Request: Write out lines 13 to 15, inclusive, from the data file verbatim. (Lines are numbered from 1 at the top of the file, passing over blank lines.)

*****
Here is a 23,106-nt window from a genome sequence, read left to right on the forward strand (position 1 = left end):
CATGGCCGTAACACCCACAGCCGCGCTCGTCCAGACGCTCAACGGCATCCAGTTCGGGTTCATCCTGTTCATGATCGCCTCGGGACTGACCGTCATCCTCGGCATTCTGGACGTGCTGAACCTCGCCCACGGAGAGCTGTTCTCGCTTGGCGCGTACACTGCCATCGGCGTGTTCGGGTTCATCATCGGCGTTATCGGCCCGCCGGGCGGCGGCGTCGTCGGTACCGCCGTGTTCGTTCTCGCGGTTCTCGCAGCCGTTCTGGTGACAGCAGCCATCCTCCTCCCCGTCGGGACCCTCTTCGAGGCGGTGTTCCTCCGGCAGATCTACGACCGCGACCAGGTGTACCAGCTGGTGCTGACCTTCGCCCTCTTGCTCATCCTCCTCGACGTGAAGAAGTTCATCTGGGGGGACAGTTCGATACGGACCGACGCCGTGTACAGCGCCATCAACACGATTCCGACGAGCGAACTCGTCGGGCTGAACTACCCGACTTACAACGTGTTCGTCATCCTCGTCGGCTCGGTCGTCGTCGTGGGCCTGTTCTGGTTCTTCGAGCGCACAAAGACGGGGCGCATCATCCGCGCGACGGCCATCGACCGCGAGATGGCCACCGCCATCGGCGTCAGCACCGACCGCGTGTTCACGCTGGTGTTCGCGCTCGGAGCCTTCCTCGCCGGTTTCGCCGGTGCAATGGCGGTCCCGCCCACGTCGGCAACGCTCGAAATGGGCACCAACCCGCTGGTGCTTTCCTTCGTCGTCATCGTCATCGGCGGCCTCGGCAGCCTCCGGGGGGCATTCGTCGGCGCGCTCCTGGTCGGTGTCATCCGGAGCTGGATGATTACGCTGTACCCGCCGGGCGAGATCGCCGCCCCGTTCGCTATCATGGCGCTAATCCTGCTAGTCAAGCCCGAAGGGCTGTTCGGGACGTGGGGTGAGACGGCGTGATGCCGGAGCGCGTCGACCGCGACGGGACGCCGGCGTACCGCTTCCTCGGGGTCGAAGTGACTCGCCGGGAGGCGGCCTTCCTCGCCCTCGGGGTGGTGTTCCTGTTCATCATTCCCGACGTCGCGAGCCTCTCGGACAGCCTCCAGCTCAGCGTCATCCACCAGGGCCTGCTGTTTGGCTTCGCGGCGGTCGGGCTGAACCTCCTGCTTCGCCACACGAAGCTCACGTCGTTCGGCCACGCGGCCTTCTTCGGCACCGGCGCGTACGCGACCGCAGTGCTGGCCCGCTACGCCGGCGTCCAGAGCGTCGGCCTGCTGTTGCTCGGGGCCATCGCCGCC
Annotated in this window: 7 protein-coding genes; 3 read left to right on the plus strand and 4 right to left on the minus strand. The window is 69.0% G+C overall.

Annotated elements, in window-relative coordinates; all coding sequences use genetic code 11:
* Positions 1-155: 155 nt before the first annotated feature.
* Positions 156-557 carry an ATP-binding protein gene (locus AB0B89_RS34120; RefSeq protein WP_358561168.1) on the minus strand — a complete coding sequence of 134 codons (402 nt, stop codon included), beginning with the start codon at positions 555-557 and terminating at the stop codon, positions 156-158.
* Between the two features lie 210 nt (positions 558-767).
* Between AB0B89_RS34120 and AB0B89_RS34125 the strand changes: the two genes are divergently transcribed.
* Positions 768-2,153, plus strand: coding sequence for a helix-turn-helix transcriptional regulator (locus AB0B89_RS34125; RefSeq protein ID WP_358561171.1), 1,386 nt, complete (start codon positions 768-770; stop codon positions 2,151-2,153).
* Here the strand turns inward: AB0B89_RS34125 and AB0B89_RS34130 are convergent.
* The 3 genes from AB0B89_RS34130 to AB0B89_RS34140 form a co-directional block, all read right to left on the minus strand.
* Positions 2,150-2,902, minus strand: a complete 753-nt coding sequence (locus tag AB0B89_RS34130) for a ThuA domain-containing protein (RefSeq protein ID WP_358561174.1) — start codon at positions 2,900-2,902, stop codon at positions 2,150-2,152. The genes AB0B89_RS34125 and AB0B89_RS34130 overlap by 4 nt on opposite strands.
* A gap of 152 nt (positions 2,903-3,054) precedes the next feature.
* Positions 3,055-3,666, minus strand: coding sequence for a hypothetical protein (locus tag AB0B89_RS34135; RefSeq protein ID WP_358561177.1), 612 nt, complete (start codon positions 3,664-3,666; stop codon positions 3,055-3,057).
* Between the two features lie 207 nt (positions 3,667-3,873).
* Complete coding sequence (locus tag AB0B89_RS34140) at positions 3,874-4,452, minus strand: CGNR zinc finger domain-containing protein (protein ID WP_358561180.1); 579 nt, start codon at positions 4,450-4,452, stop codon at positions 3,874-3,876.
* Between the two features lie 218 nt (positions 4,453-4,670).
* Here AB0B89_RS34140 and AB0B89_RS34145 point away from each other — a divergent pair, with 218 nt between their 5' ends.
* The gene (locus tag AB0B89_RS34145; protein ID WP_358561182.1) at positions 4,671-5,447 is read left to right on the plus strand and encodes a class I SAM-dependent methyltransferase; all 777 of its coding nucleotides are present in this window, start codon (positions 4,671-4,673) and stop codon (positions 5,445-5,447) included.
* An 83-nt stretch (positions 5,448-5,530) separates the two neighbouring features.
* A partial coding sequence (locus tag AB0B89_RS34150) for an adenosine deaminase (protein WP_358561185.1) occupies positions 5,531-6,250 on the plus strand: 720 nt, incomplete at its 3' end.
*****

* A gap of 152 nt (positions 2,903-3,054) precedes the next feature.
* Positions 3,055-3,666, minus strand: coding sequence for a hypothetical protein (locus tag AB0B89_RS34135; RefSeq protein ID WP_358561177.1), 612 nt, complete (start codon positions 3,664-3,666; stop codon positions 3,055-3,057).
* Between the two features lie 207 nt (positions 3,667-3,873).